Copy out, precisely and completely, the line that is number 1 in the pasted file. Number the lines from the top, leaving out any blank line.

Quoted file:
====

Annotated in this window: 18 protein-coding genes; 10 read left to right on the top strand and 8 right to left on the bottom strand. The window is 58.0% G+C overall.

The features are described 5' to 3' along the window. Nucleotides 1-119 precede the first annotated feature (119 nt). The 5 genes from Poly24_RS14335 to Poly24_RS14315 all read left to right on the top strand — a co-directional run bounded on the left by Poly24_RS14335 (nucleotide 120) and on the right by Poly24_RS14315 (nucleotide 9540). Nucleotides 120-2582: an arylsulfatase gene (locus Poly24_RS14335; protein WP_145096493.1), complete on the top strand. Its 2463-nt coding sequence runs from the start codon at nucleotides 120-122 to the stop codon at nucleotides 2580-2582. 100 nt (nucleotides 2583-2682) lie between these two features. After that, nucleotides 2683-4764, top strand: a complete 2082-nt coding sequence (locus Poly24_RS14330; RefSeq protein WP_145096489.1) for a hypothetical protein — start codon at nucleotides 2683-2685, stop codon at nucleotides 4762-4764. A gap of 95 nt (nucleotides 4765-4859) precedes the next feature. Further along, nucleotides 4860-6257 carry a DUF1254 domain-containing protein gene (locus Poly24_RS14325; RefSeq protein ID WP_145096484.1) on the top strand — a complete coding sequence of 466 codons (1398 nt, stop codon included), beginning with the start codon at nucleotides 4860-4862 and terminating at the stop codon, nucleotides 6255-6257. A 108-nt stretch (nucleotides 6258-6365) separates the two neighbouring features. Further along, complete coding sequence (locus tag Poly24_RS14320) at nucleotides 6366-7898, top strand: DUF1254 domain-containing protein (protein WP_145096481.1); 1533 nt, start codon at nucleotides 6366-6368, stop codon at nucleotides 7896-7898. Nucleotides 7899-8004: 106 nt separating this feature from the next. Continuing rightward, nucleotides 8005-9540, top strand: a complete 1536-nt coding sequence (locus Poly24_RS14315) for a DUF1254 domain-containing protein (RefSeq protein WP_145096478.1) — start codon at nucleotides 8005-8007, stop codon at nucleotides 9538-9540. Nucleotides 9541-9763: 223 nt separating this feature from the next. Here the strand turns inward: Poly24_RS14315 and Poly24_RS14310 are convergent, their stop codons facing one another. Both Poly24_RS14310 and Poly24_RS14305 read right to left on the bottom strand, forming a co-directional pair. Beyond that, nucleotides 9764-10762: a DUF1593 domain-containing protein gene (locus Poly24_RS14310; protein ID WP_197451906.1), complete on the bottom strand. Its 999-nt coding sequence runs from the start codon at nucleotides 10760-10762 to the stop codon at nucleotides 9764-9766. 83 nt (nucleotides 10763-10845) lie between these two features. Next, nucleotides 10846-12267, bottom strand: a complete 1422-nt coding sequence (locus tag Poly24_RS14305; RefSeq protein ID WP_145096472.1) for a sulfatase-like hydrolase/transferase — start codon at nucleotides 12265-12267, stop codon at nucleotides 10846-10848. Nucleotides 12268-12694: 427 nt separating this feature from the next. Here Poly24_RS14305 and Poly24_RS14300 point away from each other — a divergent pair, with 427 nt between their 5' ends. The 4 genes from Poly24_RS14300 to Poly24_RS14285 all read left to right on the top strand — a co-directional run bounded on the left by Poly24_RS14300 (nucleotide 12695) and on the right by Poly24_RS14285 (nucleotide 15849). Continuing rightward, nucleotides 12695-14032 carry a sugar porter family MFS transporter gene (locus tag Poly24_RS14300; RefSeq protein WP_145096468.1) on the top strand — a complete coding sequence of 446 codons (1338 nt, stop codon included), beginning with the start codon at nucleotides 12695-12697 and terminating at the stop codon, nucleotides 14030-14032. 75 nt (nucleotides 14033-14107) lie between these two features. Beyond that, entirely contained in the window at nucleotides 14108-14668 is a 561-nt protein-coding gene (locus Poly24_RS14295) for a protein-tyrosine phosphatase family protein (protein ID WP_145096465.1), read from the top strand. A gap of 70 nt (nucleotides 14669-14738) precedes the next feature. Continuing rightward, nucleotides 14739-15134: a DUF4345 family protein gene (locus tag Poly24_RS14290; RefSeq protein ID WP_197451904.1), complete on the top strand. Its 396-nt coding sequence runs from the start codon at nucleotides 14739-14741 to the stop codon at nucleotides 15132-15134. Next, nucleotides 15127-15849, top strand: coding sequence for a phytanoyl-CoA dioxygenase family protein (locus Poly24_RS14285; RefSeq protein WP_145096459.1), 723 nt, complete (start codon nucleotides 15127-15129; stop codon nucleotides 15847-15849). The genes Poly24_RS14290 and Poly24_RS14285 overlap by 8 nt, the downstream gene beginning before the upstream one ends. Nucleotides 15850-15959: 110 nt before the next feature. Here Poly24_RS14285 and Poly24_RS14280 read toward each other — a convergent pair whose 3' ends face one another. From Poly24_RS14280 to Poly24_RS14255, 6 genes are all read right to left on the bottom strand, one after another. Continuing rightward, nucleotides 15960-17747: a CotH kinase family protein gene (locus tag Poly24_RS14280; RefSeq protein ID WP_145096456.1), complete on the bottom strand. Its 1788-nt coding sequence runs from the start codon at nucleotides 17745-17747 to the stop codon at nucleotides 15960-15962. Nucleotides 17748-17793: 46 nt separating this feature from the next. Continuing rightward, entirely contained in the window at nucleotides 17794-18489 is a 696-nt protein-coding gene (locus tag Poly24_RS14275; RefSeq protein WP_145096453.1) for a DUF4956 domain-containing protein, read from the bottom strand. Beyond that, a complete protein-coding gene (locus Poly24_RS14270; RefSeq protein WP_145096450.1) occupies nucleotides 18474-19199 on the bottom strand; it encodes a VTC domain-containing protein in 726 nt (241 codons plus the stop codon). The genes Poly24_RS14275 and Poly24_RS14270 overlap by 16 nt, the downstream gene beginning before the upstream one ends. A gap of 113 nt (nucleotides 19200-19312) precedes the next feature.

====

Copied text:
Annotated in this window: 18 protein-coding genes; 10 read left to right on the top strand and 8 right to left on the bottom strand. The window is 58.0% G+C overall.